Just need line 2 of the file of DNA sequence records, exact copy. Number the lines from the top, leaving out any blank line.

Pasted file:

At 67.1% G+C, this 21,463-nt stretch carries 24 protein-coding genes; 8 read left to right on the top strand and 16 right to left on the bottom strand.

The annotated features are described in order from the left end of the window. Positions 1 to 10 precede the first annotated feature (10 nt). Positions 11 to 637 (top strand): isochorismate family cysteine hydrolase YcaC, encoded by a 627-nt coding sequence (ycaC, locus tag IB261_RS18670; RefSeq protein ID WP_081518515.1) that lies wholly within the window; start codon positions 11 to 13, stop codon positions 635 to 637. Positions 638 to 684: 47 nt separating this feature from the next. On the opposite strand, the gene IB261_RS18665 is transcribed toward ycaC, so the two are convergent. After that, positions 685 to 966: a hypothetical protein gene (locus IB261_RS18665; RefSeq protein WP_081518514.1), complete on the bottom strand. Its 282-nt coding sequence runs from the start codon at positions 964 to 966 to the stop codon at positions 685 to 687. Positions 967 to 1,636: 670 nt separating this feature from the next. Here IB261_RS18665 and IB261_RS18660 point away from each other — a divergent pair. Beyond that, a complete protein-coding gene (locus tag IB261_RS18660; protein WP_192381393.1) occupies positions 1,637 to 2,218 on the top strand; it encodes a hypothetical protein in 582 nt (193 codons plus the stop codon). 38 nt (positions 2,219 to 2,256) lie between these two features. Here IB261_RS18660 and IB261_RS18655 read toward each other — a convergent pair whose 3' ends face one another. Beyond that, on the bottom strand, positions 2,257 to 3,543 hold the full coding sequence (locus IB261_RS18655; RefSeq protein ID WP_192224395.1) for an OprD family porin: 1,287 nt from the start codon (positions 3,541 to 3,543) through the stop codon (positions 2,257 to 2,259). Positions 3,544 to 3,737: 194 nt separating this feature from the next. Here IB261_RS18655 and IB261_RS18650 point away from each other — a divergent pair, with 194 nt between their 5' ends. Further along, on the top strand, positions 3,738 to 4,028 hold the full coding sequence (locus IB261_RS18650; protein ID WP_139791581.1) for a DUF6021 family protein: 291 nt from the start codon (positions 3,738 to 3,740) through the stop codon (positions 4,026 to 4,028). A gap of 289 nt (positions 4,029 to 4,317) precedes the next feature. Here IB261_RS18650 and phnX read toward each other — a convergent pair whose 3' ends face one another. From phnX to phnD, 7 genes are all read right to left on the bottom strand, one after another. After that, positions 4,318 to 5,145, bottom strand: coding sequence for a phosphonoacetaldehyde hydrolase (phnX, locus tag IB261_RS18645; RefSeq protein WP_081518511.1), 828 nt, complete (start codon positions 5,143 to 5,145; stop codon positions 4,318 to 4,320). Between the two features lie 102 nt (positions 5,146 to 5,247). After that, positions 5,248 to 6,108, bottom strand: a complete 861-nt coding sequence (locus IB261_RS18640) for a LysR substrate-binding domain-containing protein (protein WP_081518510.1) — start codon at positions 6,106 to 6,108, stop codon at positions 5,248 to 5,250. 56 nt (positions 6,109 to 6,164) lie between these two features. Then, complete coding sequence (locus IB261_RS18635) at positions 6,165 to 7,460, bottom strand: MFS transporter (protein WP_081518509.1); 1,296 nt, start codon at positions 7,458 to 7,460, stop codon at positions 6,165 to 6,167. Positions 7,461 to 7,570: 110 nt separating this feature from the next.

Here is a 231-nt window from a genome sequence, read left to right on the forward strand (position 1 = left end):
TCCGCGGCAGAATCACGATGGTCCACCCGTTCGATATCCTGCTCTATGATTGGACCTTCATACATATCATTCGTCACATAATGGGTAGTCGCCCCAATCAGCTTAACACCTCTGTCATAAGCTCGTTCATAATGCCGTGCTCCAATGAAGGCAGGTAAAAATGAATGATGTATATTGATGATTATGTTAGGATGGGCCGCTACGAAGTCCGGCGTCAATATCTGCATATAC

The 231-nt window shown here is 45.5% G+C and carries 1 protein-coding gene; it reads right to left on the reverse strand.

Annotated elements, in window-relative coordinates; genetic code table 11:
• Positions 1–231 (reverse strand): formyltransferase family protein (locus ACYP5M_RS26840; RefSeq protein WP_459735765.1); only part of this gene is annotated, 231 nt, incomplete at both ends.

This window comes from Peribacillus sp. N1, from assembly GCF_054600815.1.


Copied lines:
The annotated features are described in order from the left end of the window. Positions 1 to 10 precede the first annotated feature (10 nt). Positions 11 to 637 (top strand): isochorismate family cysteine hydrolase YcaC, encoded by a 627-nt coding sequence (ycaC, locus tag IB261_RS18670; RefSeq protein ID WP_081518515.1) that lies wholly within the window; start codon positions 11 to 13, stop codon positions 635 to 637. Positions 638 to 684: 47 nt separating this feature from the next. On the opposite strand, the gene IB261_RS18665 is transcribed toward ycaC, so the two are convergent. After that, positions 685 to 966: a hypothetical protein gene (locus IB261_RS18665; RefSeq protein WP_081518514.1), complete on the bottom strand. Its 282-nt coding sequence runs from the start codon at positions 964 to 966 to the stop codon at positions 685 to 687. Positions 967 to 1,636: 670 nt separating this feature from the next. Here IB261_RS18665 and IB261_RS18660 point away from each other — a divergent pair. Beyond that, a complete protein-coding gene (locus tag IB261_RS18660; protein WP_192381393.1) occupies positions 1,637 to 2,218 on the top strand; it encodes a hypothetical protein in 582 nt (193 codons plus the stop codon). 38 nt (positions 2,219 to 2,256) lie between these two features. Here IB261_RS18660 and IB261_RS18655 read toward each other — a convergent pair whose 3' ends face one another. Beyond that, on the bottom strand, positions 2,257 to 3,543 hold the full coding sequence (locus IB261_RS18655; RefSeq protein ID WP_192224395.1) for an OprD family porin: 1,287 nt from the start codon (positions 3,541 to 3,543) through the stop codon (positions 2,257 to 2,259). Positions 3,544 to 3,737: 194 nt separating this feature from the next. Here IB261_RS18655 and IB261_RS18650 point away from each other — a divergent pair, with 194 nt between their 5' ends. Further along, on the top strand, positions 3,738 to 4,028 hold the full coding sequence (locus IB261_RS18650; protein ID WP_139791581.1) for a DUF6021 family protein: 291 nt from the start codon (positions 3,738 to 3,740) through the stop codon (positions 4,026 to 4,028). A gap of 289 nt (positions 4,029 to 4,317) precedes the next feature. Here IB261_RS18650 and phnX read toward each other — a convergent pair whose 3' ends face one another. From phnX to phnD, 7 genes are all read right to left on the bottom strand, one after another. After that, positions 4,318 to 5,145, bottom strand: coding sequence for a phosphonoacetaldehyde hydrolase (phnX, locus tag IB261_RS18645; RefSeq protein WP_081518511.1), 828 nt, complete (start codon positions 5,143 to 5,145; stop codon positions 4,318 to 4,320). Between the two features lie 102 nt (positions 5,146 to 5,247). After that, positions 5,248 to 6,108, bottom strand: a complete 861-nt coding sequence (locus IB261_RS18640) for a LysR substrate-binding domain-containing protein (protein WP_081518510.1) — start codon at positions 6,106 to 6,108, stop codon at positions 5,248 to 5,250. 56 nt (positions 6,109 to 6,164) lie between these two features. Then, complete coding sequence (locus IB261_RS18635) at positions 6,165 to 7,460, bottom strand: MFS transporter (protein WP_081518509.1); 1,296 nt, start codon at positions 7,458 to 7,460, stop codon at positions 6,165 to 6,167. Positions 7,461 to 7,570: 110 nt separating this feature from the next.